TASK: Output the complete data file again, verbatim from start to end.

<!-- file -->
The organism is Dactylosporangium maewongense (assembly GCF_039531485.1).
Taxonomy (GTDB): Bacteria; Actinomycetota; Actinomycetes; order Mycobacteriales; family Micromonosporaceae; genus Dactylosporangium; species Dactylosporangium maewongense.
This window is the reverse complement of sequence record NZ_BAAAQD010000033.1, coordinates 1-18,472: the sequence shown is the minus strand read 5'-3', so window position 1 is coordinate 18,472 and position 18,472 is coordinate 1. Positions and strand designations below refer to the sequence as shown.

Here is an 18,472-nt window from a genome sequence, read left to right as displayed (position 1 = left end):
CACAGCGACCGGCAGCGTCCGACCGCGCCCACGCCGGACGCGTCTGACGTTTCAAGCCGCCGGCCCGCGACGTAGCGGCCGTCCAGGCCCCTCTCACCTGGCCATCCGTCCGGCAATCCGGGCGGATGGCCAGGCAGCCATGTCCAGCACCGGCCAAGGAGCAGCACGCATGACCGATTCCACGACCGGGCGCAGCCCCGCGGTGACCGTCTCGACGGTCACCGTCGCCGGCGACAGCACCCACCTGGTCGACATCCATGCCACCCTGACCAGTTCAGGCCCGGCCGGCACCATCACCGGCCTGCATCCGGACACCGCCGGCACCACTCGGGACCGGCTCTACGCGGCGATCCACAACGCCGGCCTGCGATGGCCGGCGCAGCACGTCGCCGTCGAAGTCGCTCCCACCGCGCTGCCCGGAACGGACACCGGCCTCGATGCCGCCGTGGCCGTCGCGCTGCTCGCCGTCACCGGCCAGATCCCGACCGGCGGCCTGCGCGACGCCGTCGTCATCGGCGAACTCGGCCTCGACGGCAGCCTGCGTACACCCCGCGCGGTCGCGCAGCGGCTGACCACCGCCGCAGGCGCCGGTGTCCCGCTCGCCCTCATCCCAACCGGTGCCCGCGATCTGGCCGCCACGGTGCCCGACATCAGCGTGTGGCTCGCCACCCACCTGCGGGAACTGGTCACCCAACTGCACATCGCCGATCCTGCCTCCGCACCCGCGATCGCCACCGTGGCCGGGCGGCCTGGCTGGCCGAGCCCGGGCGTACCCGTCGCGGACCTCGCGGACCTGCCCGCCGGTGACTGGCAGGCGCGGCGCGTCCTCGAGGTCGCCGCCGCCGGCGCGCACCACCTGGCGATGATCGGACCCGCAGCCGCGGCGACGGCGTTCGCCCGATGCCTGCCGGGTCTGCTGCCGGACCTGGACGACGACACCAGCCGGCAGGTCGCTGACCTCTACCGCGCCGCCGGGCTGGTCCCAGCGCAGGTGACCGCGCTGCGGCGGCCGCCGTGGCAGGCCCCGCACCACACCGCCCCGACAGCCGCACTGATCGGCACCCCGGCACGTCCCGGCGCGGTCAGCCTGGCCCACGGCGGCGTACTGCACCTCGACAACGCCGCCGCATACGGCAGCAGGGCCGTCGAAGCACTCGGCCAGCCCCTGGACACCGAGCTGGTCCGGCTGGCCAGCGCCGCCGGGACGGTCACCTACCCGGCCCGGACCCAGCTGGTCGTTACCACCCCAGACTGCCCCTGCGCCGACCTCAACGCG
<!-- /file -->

The organism is Dactylosporangium maewongense (assembly GCF_039531485.1).
Taxonomy (GTDB): Bacteria; Actinomycetota; Actinomycetes; order Mycobacteriales; family Micromonosporaceae; genus Dactylosporangium; species Dactylosporangium maewongense.
This window is the reverse complement of sequence record NZ_BAAAQD010000033.1, coordinates 1-18,472: the sequence shown is the minus strand read 5'-3', so window position 1 is coordinate 18,472 and position 18,472 is coordinate 1. Positions and strand designations below refer to the sequence as shown.

Here is an 18,472-nt window from a genome sequence, read left to right as displayed (position 1 = left end):
CACAGCGACCGGCAGCGTCCGACCGCGCCCACGCCGGACGCGTCTGACGTTTCAAGCCGCCGGCCCGCGACGTAGCGGCCGTCCAGGCCCCTCTCACCTGGCCATCCGTCCGGCAATCCGGGCGGATGGCCAGGCAGCCATGTCCAGCACCGGCCAAGGAGCAGCACGCATGACCGATTCCACGACCGGGCGCAGCCCCGCGGTGACCGTCTCGACGGTCACCGTCGCCGGCGACAGCACCCACCTGGTCGACATCCATGCCACCCTGACCAGTTCAGGCCCGGCCGGCACCATCACCGGCCTGCATCCGGACACCGCCGGCACCACTCGGGACCGGCTCTACGCGGCGATCCACAACGCCGGCCTGCGATGGCCGGCGCAGCACGTCGCCGTCGAAGTCGCTCCCACCGCGCTGCCCGGAACGGACACCGGCCTCGATGCCGCCGTGGCCGTCGCGCTGCTCGCCGTCACCGGCCAGATCCCGACCGGCGGCCTGCGCGACGCCGTCGTCATCGGCGAACTCGGCCTCGACGGCAGCCTGCGTACACCCCGCGCGGTCGCGCAGCGGCTGACCACCGCCGCAGGCGCCGGTGTCCCGCTCGCCCTCATCCCAACCGGTGCCCGCGATCTGGCCGCCACGGTGCCCGACATCAGCGTGTGGCTCGCCACCCACCTGCGGGAACTGGTCACCCAACTGCACATCGCCGATCCTGCCTCCGCACCCGCGATCGCCACCGTGGCCGGGCGGCCTGGCTGGCCGAGCCCGGGCGTACCCGTCGCGGACCTCGCGGACCTGCCCGCCGGTGACTGGCAGGCGCGGCGCGTCCTCGAGGTCGCCGCCGCCGGCGCGCACCACCTGGCGATGATCGGACCCGCAGCCGCGGCGACGGCGTTCGCCCGATGCCTGCCGGGTCTGCTGCCGGACCTGGACGACGACACCAGCCGGCAGGTCGCTGACCTCTACCGCGCCGCCGGGCTGGTCCCAGCGCAGGTGACCGCGCTGCGGCGGCCGCCGTGGCAGGCCCCGCACCACACCGCCCCGACAGCCGCACTGATCGGCACCCCGGCACGTCCCGGCGCGGTCAGCCTGGCCCACGGCGGCGTACTGCACCTCGACAACGCCGCCGCATACGGCAGCAGGGCCGTCGAAGCACTCGGCCAGCCCCTGGACACCGAGCTGGTCCGGCTGGCCAGCGCCGCCGGGACGGTCACCTACCCGGCCCGGACCCAGCTGGTCGTTACCACCCCAGACTGCCCCTGCGCCGACCTCAACGCG